Generating new knowledge and understanding about the biology of plants and plant pathogens, and the roles soils, water, and the environment play in the promotion of a sustainable and economically sound agricultural system and ecosystem. View our programs:

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Welcome to the Department of Plant, Soil, and Microbial Sciences at Michigan State University. With expertise ranging from ecosystems services and disease management, to plant breeding, genomics, and food safety, we provide leadership and deliver programs that are internationally recognized and respected and have impact at local, national, and international levels. To provide this leadership, we work in an interdisciplinary and collaborative manner to effectively address complex problems and emerging threats that challenge food production and security. Above all, we value our missions of teaching, extension/outreach, research, international, service, and stewardship. We are home to 70 faculty, 100 graduate students, 86 post-docs and staff members, and 200 undergraduate and certificate students.  For more information see our mission statement.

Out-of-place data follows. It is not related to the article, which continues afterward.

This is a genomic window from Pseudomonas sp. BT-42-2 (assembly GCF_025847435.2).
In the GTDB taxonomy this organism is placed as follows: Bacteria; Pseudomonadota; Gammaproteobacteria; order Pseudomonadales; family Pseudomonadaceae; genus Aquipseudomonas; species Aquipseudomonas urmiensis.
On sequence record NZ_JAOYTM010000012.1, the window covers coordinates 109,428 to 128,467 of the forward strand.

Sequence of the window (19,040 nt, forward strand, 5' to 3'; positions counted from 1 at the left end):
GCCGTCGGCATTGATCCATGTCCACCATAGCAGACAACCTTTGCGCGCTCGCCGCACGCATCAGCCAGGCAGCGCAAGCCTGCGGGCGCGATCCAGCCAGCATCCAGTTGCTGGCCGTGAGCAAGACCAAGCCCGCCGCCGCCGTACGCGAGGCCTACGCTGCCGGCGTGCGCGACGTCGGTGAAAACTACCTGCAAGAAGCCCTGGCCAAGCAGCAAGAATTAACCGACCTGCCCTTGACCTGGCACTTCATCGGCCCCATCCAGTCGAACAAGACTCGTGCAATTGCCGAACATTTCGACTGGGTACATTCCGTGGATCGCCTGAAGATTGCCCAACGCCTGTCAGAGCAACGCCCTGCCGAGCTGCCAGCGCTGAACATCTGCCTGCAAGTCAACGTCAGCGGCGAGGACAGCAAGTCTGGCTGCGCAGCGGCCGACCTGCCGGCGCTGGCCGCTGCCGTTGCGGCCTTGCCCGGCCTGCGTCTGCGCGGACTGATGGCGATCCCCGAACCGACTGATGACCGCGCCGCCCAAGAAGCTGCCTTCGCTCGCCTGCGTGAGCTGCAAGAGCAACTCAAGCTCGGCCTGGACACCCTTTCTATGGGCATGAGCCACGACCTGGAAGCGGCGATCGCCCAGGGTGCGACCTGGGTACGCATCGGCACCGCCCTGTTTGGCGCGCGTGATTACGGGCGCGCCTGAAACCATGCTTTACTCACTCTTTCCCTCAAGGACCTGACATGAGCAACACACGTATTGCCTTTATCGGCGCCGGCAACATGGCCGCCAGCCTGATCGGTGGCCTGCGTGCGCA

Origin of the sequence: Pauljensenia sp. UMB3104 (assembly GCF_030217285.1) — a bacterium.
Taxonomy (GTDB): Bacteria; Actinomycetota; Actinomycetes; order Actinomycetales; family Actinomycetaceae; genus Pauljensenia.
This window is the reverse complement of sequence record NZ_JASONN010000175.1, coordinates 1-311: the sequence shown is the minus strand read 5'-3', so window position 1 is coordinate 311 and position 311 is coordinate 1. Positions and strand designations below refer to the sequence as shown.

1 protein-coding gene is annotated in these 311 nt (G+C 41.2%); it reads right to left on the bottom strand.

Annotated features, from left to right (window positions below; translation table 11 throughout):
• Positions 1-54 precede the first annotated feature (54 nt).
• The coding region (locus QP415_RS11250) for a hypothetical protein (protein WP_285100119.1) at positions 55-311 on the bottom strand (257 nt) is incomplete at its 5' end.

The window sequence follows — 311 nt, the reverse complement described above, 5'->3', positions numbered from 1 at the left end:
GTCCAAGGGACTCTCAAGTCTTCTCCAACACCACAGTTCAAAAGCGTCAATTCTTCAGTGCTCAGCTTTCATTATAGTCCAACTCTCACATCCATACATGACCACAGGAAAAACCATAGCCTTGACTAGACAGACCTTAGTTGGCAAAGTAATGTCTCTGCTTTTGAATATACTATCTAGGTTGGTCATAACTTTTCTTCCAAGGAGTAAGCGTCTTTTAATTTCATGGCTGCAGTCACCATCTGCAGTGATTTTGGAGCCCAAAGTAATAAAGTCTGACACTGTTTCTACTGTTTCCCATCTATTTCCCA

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Welcome Margaret Fleming

Welcome New Faculty 
Margaret Fleming joined the Department as Assistant Professor. Fleming joins us from the Department of Plant Biology, where she has been working with Marjorie Weber with funding from Project GREEEN, the Office of Research and Innovation, AgBioResearch, CNS, and the Department of Plant Biology to develop a new version of Beal's buried seed experiment and

MargaretFleming
In this project, Fleming will be identifying all the plants that germinated from seeds buried in 1879 by Dr. Beal, and sown in 2021 by Fleming, Frank Telewski, Lars Brudvig, David Lowry, and Marjorie Weber. “They are all likely Verbascum blattaria,” Fleming says, “except the flowering one, which is Verbascum but not V. blattaria.”

“to learn what's so special about Verbascum blattaria that it has continued to germinate while the other species have all seemingly died,” Fleming says.

 

 Fleming’s research focuses on seeds and their survival strategies, using molecular and physiological techniques. “I'm very interested in how seeds deal with getting wet and not germinating, including in the soil seed bank, during priming, or in humid storage environments.”

Starting this fall, Fleming will teach CSS492 (Professional Development Seminar II), and CSS222 (New Horizons in Biotechnology) starting in fall 2023.

Fleming hails originally from Gaithersburg MD, and came to MSU from her graduate program at CSU, where she studied the influence of extensin cross-linking on biomass recalcitrance.

“I am excited to put my training in teaching writing to undergrads to good use!”